By Alexis Soloski
By Molly Grogan
By R. C. Baker
By Christian Viveros-Fauné
By Alexis Soloski
By Alexis Soloski
By Lilly Lampe
The man loves to dance! He feels happy, empowered. And what is the dancing that so thrills him? A Swiss traditional form called the Bödälä. Who knew? Bödälä, by Gitta Gsell, an entry in the 2011 Dance on Camera Festival, shows enthusiasts of this dance doing it and talking about their zest for it. The Bödälä is a couple dance. The man, barely lifting his feet off the floor, stamps rapidly and rhythmically. Hard.(Committed experts add extra wood to the heels of their shoes.) He lifts one arm high, and the woman holding his hand turns smoothly under it like a top, while he inches around her.
Thats all there is to it. But to the people who inhabit green alpine meadows, stylistic distinctions abound, and competitions are held. Experts discourse on the dances possible ritual roots (the Earth traveling around the sun perhaps), and purists deplore the few spunky women who do the stamping and ask their partners to spin. Gsells charming film also shows a more flamboyant variant, in which a man performs wild stunts to impress his mostly serene partner. And, enamored of foot rhythms, a Swiss dancer trained in flamenco abandons that tradition to dance on a special floor of wooden keys that functions like a xylophone, giving her stamping a a range of possible tones.
The festivals prize-winning documentary, The Last Tightrope Dancer in Armenia(2009), introduces American audiences to another unfamiliar traditionthis one on the verge of vanishing. This beautiful film is also a sad one, and its makers, Inna Sahakyan and Arman Yeritsyan, often shoot upward to show a lone shadow of a man against a darkly cloudy sky. Thirty years ago, we learn, there were 20 tightrope shows traveling from village to village, setting up their ropessometimes as high as 20 metersand dancing elegantly along them. Vintage films show admiring crowds and startling feats (jumping into splits, riding a bicycle along the rope). Once too, the dance had a spiritual connection; it brought the dancer, and perhaps the watchers, closer to heaven.
As the film begins, Zhora and Knynaz, two men in their seventies, former virtuosos on the wirefriends and salty rivalswork with their protégées, Hovsep and Mamikon, complaining that these boys, adopted as small children from orphanages, dont have the polish or the zest that the men themselves had in their prime. We see the young soloists practicing on stubbly hillside fields, amid horses and sheep, traveling in falling-apart vans, and performing for scanty crowds. The older boy, Mamikon, gives up the art for a better-paying job. Zhora dies, and, as the film ends, his student, an accomplished 15-year-old who has been rope-dancing since he was four years old, wonders if he can keep it up. Yet all he knows is to climb up to the rope, set his feet along it, andwhether or not anyone is watchingdance.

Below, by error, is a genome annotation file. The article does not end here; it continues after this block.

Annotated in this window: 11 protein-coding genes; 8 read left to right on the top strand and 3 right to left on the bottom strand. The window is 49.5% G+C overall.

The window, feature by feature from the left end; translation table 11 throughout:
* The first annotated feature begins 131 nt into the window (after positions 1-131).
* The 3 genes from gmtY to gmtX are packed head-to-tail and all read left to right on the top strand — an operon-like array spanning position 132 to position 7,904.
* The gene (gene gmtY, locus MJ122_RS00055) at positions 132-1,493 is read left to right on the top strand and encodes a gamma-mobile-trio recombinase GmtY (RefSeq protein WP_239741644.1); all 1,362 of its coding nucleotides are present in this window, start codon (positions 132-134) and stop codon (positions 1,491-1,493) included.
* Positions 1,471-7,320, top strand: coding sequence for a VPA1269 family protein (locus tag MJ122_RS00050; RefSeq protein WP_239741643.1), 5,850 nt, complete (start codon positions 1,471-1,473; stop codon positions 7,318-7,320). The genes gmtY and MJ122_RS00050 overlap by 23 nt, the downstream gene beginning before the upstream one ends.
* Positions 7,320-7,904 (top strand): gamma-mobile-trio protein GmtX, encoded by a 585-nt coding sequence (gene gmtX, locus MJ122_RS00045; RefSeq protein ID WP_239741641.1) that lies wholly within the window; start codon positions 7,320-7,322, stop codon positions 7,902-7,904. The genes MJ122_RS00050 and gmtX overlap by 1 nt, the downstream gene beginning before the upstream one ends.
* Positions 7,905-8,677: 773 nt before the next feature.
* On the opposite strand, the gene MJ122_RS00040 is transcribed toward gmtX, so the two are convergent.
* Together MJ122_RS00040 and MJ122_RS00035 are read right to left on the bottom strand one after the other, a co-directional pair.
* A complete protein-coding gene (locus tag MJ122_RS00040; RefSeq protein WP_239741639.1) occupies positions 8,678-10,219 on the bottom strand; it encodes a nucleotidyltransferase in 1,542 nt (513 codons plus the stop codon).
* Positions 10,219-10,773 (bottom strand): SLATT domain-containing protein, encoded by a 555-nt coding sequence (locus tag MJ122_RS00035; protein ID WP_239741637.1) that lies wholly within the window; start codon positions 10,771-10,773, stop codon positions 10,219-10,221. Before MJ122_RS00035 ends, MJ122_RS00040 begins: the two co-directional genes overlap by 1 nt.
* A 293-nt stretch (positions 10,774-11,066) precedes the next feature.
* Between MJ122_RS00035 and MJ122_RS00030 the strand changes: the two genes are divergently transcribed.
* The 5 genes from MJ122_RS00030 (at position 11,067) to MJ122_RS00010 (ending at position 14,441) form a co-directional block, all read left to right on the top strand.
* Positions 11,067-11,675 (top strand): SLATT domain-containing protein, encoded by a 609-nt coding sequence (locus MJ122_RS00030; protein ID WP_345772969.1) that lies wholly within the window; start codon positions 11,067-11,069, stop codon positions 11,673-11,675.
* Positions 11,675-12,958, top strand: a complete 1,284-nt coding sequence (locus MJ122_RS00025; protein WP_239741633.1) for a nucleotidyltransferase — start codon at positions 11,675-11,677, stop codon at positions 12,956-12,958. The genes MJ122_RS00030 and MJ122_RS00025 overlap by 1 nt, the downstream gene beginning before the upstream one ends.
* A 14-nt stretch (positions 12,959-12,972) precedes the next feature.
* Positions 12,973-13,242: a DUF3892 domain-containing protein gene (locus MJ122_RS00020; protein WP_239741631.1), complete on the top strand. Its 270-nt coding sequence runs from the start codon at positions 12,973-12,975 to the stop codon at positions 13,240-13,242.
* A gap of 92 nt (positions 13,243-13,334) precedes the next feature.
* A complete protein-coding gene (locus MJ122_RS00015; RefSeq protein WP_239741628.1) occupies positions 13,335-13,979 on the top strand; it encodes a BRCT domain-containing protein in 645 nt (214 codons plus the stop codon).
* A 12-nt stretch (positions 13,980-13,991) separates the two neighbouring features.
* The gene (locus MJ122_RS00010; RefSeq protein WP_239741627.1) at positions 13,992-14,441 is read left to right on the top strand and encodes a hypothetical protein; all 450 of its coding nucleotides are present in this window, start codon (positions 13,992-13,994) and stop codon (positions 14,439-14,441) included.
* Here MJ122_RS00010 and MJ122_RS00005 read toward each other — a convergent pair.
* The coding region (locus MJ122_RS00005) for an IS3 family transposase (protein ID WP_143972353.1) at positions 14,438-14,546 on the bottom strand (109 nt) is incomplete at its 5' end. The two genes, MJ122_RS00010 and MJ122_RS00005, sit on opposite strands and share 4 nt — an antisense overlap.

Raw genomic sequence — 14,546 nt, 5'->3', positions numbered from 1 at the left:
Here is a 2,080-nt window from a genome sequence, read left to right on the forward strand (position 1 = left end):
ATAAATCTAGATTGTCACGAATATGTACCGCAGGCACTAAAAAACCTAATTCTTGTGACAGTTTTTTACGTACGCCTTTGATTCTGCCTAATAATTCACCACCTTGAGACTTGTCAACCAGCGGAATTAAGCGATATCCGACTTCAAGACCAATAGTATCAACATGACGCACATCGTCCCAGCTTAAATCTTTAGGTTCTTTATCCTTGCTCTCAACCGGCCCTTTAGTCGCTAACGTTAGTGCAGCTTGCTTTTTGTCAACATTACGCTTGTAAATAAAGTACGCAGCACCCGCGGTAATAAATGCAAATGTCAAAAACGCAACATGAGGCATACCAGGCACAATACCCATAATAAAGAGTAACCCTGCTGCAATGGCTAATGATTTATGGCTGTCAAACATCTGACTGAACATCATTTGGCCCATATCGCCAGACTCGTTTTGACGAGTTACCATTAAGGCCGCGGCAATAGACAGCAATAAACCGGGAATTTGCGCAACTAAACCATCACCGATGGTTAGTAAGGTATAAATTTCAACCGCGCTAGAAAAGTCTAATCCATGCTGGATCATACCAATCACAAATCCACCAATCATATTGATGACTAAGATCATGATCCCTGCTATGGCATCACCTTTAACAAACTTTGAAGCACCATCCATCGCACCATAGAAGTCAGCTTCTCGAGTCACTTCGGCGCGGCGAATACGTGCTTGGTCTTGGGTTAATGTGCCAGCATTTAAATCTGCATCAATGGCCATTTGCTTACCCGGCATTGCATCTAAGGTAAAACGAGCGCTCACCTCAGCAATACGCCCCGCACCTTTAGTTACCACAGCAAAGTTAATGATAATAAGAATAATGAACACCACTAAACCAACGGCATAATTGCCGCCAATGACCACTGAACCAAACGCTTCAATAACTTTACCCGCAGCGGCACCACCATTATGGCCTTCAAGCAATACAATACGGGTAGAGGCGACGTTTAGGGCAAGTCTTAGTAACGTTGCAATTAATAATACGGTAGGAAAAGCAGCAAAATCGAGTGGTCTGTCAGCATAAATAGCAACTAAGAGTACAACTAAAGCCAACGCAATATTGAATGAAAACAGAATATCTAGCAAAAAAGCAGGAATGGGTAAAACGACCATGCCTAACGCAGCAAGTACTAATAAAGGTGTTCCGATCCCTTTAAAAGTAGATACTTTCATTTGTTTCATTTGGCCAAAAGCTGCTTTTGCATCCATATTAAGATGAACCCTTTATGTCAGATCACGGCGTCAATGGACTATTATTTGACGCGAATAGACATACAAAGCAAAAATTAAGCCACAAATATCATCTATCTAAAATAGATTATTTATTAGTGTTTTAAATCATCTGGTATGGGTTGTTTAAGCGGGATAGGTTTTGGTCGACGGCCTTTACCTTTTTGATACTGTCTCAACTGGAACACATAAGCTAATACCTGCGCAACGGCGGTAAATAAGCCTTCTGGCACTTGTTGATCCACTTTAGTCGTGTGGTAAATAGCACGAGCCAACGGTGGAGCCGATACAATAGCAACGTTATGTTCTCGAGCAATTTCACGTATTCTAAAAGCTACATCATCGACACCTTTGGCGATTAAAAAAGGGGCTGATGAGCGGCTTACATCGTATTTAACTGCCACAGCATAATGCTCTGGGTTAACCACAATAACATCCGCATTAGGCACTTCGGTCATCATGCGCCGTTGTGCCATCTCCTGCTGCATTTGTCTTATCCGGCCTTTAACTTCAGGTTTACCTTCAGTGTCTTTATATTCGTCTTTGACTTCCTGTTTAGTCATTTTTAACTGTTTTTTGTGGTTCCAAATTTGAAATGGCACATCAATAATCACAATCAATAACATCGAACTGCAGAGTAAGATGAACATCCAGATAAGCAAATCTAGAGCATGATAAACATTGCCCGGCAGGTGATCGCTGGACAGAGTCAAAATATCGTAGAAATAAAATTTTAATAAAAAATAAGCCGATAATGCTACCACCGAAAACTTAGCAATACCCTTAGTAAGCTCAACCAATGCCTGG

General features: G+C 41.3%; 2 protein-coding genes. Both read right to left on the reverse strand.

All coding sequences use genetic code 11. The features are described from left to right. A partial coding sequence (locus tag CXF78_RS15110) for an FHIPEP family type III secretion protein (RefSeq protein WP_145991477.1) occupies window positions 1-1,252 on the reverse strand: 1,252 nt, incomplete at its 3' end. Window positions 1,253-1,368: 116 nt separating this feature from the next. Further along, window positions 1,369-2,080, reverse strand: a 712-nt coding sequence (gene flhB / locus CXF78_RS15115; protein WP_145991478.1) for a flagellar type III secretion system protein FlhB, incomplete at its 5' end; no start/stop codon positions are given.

Two very different documentaries were shown in Lincoln Centers Walter Reade Theatre, one of four theaters involved in the festival. One film celebrates a pioneer of American modern dance, another shows a contemporary European form being carried in a new direction. The first, A New Dance for America: The Choreography, Teachings and Legacy of Doris Humphrey, was written and directed by Ina Hahn, who heads the Windhover Performing Arts Center in Rockport, Massachusetts. As a young dancer, Hahn performed in works by Humphrey and took her dance composition class. Humphrey was a kind of lodestar for her, and for many othersguiding them to see dance as the expression of, and yearning for, a harmonious universe.
The text that Hahn wrote and speaks is understandably reverent and sometimes a bit too effusive, but her film brings to the foreground the brilliance of this underappreciated choreographer (Humphrey didnt have the long life and self-promoting skills of her rival and onetime colleague, Martha Graham). In the film, Stephanie Clemens, director of the Illinois company MOMENTA, critic Marcia B. Siegel (author of the absorbing Humphrey biography, Days on Earth), and Carla Maxwell, the artistic director of the company founded by Humphreys protégée, José Limón, make it clear that Humphreys ideas about musicality, dance architecture, and resonant form, as well as her physical principle of fall and recovery, are still vital and have continued to influence choreographers, dancers, and dance students.
Theres footage of the lovely young Humphrey dancing alone and with Charles Weidman, her dancing partner and co-founder, in the late 1920s, of the company that bore their names. Other film clips give a sense of her great workswhether performed by students, by contemporary professional dancers, or by members of the original José Limón Company, for which she served as artistic director. Fervent, dedicated, a humanist, Humphrey created stirring, often fierce dances that more people should know about.
Life-affirming in a very different way is the 2010 German film Dancing Dreams, awarded the Special Jury Prize by Dance on Camera 2011. Written and directed by Anne Linsel, with Rainer Hoffman as its director of photography, the film sensitively documents the rehearsals and performance of an unusual project. In 2008, the late Pina Bausch selected 40 teenagers from around Wuppertal (where her company is based) to learn and perform one of her major works, the 1978 Kontakthof(a few years earlier, she had mounted it on a cast of people over 65).